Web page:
Thursday, 11 October 2012

Give us this day our daily grain

The people who once gave out military commands, made magistrates, and summoned legions - the people who did everything - now content themselves and wait anxiously for two things - bread and circuses.
Juvenal, Satire, 10.77-81

The Roman satirist Juvenal observed that the people, who once held some serious political clout, gave up whatever influence they had in return for 'bread and circuses', or more generally 'food and entertainment'.  Essentially, as long as they had food in their mouths and a gladiatorial game or two to keep them amused, the Roman people didn't care about who ruled them or how.  Whilst this is perhaps a bit of an oversimplification,  it highlights just how important 'bread' was to the Romans, something which I think warrants further investigation.

When Juvenal writes about bread he is essentially writing about 'grain'.  Grain was the mainstay of the ancient Mediterranean; potatoes and maize were still entertaining the Incas in South America, and rice, whilst not unknown, was limited in its usage.  It was grain which was the staple of the Roman diet, and it was from this grain that you get the breads and porridges with which most people would start and finish their days. With so many depending on it, millions of acres stretching from Italy to Egypt were devoted to the cultivation of wheat.  This was not wheat as we know it, but rather hardier varieties known as spelt and emmer.  As hardy as it might be, however, the Romans still left nothing to chance.

Grain and the Gods

Ceres, Goddess of Agriculture
Given their dependency on grain, it is not surprising that the Romans looked to the gods for support.  They had seemingly limitless agricultural deities, with the goddess Ceres (from where we get our word cereal) leading a team including, but not limited to Convector (the grain carrier), Conditor (the one who stores the grain), Promitor (the grain distributor), Hostilina (the goddess of even grain growth), Patelana (goddess of opening up the grain), and Tutelina (the goddess who watches over stored grain).  The very concept of the Roman grain supply was itself personified as the goddess Annona.  Lots of gods and goddesses meant lots of festivals, with the grain related festivals alone including the Cerealia (a festival for the growth of cereals), Opiconsiva (for the organising of cereal reserves), and the Consualia (for the opening of the grain chambers).  Rome needed its grain, and there was no way that any part of the process was going to be left to chance.  It is particularly telling than Ceres was predominantly worshipped in the Aventine, the part of Rome most often associated with the poor.  If it was the gods who oversaw the production of the grain, it was the politicians who did all the dirty work.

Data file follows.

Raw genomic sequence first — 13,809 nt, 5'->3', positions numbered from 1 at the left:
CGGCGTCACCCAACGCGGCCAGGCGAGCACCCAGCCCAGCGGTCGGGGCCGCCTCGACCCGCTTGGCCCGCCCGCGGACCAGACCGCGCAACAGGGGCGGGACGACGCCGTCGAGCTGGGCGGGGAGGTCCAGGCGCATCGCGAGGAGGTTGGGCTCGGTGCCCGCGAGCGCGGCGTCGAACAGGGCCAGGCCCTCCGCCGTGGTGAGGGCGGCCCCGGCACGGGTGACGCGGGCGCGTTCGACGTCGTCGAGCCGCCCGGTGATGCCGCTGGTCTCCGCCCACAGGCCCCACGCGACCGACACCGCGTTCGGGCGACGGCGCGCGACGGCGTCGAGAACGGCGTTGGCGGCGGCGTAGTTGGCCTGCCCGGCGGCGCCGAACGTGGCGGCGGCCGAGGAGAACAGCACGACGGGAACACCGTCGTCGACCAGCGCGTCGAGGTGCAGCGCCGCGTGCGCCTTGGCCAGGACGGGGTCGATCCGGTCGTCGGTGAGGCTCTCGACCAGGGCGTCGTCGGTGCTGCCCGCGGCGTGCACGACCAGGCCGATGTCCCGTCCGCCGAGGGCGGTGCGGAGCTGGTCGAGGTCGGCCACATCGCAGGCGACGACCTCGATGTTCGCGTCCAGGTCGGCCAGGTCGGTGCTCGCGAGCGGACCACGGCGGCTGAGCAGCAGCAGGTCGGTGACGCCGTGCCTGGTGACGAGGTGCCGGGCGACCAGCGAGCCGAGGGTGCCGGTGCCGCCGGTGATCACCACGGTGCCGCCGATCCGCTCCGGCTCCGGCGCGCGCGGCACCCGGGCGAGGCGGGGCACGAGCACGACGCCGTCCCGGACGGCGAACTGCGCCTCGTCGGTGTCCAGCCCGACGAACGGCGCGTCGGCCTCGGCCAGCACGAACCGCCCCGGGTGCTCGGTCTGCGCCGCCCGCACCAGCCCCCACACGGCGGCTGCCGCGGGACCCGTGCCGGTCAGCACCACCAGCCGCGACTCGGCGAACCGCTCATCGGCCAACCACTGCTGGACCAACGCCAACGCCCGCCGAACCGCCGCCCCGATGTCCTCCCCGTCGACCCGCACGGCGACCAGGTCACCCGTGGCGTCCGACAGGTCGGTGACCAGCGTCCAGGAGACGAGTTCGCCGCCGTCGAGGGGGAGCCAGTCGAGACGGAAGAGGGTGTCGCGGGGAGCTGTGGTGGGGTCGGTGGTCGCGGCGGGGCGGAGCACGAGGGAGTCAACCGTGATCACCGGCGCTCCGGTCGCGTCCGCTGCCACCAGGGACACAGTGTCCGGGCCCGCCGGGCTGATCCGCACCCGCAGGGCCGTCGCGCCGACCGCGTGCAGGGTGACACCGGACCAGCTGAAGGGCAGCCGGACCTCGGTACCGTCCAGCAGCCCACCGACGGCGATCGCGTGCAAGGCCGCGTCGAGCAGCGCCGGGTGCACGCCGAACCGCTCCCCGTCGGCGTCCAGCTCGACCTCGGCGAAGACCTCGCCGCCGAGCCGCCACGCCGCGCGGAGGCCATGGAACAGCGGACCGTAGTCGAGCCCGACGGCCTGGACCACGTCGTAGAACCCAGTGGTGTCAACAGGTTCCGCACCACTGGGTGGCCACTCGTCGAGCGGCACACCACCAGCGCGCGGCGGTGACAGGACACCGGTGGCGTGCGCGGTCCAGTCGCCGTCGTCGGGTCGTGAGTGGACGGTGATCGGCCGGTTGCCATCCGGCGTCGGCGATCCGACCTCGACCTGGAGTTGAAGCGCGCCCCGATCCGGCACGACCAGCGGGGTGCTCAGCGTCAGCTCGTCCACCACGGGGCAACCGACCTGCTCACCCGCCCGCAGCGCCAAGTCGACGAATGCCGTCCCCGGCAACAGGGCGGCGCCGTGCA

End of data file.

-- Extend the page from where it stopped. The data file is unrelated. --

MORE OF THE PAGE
In the modern western world we are detached from the production and supply of food - it's taken for granted that you can go to a supermarket and get the ingredients you need.  In fact, we are now so detached that we don't even have to buy the ingredients to make the dinner, you can buy an entire meal just in need of a few minutes in the microwave.  In ancient Rome, however, the production and supply of food was of great concern.

Roman society was an agricultural society, with cities supplied by food from the neighbouring fields.  As the cities grew, these fields struggled to provide enough for everybody to eat.  The city of Rome, which grew from 250,000 to 1,000,000 inhabitants in the space of just over a century, felt these pressures more than most, and the people quickly turned to the politicians to provide a solution.

A baker selling his wares, or a politician currying favour?

People needed grain, and politicians needed votes, so throughout Roman history many aspiring consuls took to distributing free food to garner support.  In the 120s BCE however, one politician named Gaius Gracchus proposed a controversial law, the lex frumentaria, which meant that the state started providing a subsidised grain ration to the poor.  P. Clodius Pulcher took things a step further in 58 BCE and made this ration free.  This was controversial because it undermined the ability of the elite to increase their popularity through displays of charity.  By the time of the Empire (Rome was first a Kingdom, then a Republic, then an Empire), the number receiving this corn dole was set at around 200,000.

Grain, then, was not just on the minds of the poor, but also on the minds of the very people running the city of Rome.  As long as the people were fed, there would be order.


'Food Supply', in Hornblower, S., and Spawforth, A., (eds.), Oxford Classical Dictionary 3rd Edition, (Oxford, 2003)

Grainger, S., Cooking Apicius, (Totnes, 2006)

Scheid, J., An Introduction to Roman Religion, (Paris, 1998)

Ungern-Sternberg, J.V., 'The Crisis of the Republic', in Flower, H.I. (ed.), The Cambridge Companion to the Roman Republic, (Cambridge, 2004), pp.89-112

Ancient Sources

Cato, On Agriculture

Pliny, Natural History


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